Now we dissolve back to HPL in the library gasping and shuddering- partly from just having read whatever he just read, but also from the biting cold which seems to be pouring from the opened wall safe where the Necronomicon was kept- with another door on the rear of the safe which unbeknownst to Lovecraft, was slowly opening to reveal...(something we don't see for a while)
Lovecraft goes back to the Book and begins to write again and we fade to the second story:
The Cold
Dir: Shusuke Kaneko
W: Kazunori Itô

During a mean-ass heat wave in Boston, a reporter visits a young woman living in an old boarding house (which is kept at a freezing temperature) asking rather embarrassing questions about a certain Dr. Madden which local records don't seem to have a record of his death... and further, a series of unusual murders with a similar MO seem to be somehow connected with the house. The reporter ends up basically threatening the young woman with printing the story as he sees it which would incriminate her in the murders so she begins to talk as the reporter has a cup of tea. We again flash back some 22 years when this young woman's mother first arrives at the very same house to escape the unwanted attentions of her abusive stepfather. The landlady takes her in and tells her that she has the run of the house, but must never disturb the 3rd floor tenant Dr. Madden. The young woman, Emily, ends up getting tracked down by Sam (her stepfather) who tries to drag her out of the house and back to his own but after a rather violent confrontation, Dr. Madden steps in and causes Sam to take a nasty fall down the stairs. Emily and Dr. Madden end up having an affair but Emily decides it has no future so she leaves, only to return a couple of months later when she discovers she's carrying Dr. Madden's child. When she goes into the house, she finds her ex-boss being detained by Lena the landlady and Dr. Madden who have him in Madden's lab, about to cut him open for reasons soon to be disclosed. Turns out Dr. Madden actually died a number of years ago, but a combination of formulae and spells taken from the Necronomicon, as well as living in an extremely cold environment allows the dead-but-not-dead Dr. Madden to continue "living" but with no senses unless he receives regular injections of fresh spinal fluid (hence the strange deaths around the house with that similar MO). The wrestling between Emily's boss, Madden and Lena end up spilling a mess of chemicals which bursts aflame, sharply raising the temperature of Madden's apartment and undoing the years of being dead-but-not in a very well-done cinematic meltdown/disintegration... We now fade back to the present where the reporter suddenly realizes that the young woman isn't Emily's daughter, but Emily herself who caught whatever weird disease Dr. Madden had during their tryst, and also realizes he'd been drugged in the tea he'd drunk because Emily also needs fresh spinal fluid to feel the baby inside her... the baby who also gets no older...
fade back to Lovecraft in the library even more disturbed (and cold; that back-of-the-safe door is still opening), but he can't stop reading so he returns to the Book and we fade to the third and last story:

Whispers
Dir: Brian Yuzna
W: Brian Yuzna

This story begins inside a police car during a high speed chase. The lady cop (Sarah) is discussing something waaay off topic to the chase, namely the fact that she is pregnant by Paul, her partner, and isn't sure she's ready to be a mother. (this one small exchange is badly written and acted-very badly actually, but I even forgive that because it's Sarah's pregnancy we are being informed of however sloppily for later use in the story) For whatever reason, Sarah, who is driving while all this "I'm scared to be a mother, Paul" speech is going on, ends up flipping the cop car on its roof, seriously injuring the both of them and knocking Sarah momentarily unconscious. She comes to just in time to see a pair of feet approach the passenger side of the car and drag her still unconscious partner out. Sarah painfully drags herself out and follows Paul's blood trail to this old and creepy building where she soon meets a weird dude who claims to own the building and who shelters a criminal called "The Butcher". Sarah- despite her injuries- demands to be taken to the basement of the building where Paul was taken by the unknown figure. The weird dude agrees, and down they go...into what amounts to a millions-of-years-old alien's belly who uses human nervous systems to reproduce and the weird dude ends up being the "Butcher" and works for Alien, providing It with humans so it can breed... This 3rd story is by far the most intense piece of horror cinema- both visceral and psychological- I've ever experienced and I'm more than willing to overlook the crappy dialog in the cop car. The hospital room sequence surprised and shocked me almost as badly as the ending sequence of Seconds, but for different reasons.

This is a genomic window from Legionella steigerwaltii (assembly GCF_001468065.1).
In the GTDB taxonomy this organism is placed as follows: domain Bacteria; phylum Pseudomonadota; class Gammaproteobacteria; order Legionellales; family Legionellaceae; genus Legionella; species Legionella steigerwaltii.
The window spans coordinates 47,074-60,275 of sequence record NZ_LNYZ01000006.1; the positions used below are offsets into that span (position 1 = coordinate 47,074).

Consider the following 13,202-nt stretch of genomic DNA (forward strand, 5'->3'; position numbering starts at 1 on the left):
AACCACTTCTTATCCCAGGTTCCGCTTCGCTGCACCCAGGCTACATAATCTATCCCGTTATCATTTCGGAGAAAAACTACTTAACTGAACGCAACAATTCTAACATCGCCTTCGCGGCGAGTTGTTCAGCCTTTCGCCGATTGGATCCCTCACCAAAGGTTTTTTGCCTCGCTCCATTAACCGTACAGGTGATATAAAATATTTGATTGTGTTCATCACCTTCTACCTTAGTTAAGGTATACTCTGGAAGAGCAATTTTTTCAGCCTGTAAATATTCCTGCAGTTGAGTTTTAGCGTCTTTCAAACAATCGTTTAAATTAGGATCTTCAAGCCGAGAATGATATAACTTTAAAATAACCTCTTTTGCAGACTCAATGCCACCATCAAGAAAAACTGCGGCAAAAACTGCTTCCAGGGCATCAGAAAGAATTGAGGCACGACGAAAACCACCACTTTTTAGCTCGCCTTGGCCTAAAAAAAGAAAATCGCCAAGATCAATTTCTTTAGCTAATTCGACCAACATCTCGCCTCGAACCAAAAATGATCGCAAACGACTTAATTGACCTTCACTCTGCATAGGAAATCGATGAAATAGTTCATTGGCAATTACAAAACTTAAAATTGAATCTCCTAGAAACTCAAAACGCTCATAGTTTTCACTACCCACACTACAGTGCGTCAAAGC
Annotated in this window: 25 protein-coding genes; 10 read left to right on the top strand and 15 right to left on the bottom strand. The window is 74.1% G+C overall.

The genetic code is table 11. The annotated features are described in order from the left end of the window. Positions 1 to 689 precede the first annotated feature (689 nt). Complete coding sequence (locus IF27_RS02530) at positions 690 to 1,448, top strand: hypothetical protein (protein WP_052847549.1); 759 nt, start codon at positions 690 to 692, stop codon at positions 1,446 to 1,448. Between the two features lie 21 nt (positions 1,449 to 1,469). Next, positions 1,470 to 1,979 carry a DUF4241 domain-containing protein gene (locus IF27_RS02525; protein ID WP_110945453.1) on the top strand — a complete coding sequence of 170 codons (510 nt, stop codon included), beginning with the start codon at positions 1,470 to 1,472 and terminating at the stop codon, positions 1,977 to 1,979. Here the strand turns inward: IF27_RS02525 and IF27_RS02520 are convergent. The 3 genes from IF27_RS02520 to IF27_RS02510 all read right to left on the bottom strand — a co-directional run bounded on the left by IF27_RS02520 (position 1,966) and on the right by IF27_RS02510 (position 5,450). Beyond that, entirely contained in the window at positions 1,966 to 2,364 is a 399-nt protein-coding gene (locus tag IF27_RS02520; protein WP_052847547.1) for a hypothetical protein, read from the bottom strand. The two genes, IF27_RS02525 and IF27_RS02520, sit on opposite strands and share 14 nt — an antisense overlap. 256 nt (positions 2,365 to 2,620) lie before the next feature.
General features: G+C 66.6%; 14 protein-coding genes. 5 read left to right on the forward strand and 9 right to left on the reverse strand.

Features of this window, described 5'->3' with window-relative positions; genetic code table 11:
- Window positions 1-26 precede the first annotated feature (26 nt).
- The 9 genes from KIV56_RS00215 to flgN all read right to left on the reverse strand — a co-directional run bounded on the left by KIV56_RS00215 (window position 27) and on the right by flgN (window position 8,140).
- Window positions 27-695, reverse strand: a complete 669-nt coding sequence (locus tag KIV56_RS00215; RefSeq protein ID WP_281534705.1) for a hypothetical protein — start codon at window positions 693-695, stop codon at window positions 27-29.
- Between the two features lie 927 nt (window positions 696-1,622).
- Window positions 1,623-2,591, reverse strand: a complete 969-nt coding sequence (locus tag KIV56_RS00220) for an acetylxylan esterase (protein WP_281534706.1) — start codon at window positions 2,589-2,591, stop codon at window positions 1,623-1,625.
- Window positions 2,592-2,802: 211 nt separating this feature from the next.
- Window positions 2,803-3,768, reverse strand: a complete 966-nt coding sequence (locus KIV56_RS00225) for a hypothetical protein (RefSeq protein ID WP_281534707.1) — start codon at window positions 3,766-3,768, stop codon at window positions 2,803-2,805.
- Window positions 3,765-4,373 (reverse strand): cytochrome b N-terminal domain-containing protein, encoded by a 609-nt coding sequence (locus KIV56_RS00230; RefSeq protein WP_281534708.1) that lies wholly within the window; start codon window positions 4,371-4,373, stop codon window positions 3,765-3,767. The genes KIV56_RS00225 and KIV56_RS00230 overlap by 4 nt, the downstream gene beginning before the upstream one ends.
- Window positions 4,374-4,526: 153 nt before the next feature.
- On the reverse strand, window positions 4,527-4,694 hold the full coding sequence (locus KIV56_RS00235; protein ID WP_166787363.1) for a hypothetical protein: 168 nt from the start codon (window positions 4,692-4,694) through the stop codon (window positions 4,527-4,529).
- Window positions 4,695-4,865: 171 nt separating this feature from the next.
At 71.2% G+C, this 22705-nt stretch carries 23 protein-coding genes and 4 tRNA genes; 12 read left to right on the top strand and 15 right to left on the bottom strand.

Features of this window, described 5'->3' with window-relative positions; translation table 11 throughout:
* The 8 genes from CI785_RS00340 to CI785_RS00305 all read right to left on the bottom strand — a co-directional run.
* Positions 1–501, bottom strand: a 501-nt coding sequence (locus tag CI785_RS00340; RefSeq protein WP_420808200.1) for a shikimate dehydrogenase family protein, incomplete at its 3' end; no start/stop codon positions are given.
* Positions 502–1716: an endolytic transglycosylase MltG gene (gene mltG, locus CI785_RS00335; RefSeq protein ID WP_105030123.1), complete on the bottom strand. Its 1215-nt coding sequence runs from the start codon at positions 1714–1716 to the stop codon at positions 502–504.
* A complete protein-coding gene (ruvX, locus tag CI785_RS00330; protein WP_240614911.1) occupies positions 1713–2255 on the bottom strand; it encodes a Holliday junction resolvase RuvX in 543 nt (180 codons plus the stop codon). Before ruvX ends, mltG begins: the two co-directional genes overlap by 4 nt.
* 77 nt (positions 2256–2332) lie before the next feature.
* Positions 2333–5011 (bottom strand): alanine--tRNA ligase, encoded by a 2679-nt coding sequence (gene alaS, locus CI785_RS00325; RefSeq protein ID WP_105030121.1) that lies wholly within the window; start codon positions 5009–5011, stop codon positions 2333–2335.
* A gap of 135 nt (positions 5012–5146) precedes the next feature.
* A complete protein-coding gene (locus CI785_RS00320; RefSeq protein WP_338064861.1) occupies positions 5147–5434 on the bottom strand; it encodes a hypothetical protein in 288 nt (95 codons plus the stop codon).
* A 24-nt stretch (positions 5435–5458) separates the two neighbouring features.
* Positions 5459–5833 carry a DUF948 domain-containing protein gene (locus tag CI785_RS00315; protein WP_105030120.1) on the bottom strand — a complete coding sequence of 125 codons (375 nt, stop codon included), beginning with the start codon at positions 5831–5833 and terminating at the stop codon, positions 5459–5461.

Fade back to Lovecraft in the library, where he is busted by the librarian who tries to feed Lovecraft to another creature emerging from the now fully-opened back-of-the-safe door which appears to lead to another dimension. Lovecraft manages to break free at the last moment so the Flying Mouth With Scary Teeth gets the librarian instead and Lovecraft escapes the library... with the Necronomicon!

Like I said, none of these stories bear the slightest resemblance to any single story Lovecraft wrote (well, The Cold is close) but the overall atmosphere of the film is astonishingly Lovecraftian and there are two other facets of the production which I find downright addictive: The sound design and the incredible score. The sound design was incredible. There was very convincing gargling, choking, sawing and other yucky sounds created by the ADR team that was totally different than the stock noises found in every other horror film (if the filmmakers of said films chose to use them at all).
I LOVE the music in this film. From the very first note heard in the film I heard Lovecraft. I've never really considered Lovecraft as a musical kind of thing, but the score here... all of it even the smallest incidental phrase just simply screamed Lovecraft. I don't know how these guys did it! I've rented other films which were scored by one or the other of the two guys (Daniel Licht and Joe LoDuca) responsible, but bleh! They must've been on something special when they did the score for this one because none of the music in any of the other films I saw with their names in the SCORED BY credits was any good...neither were the films themselves for that matter.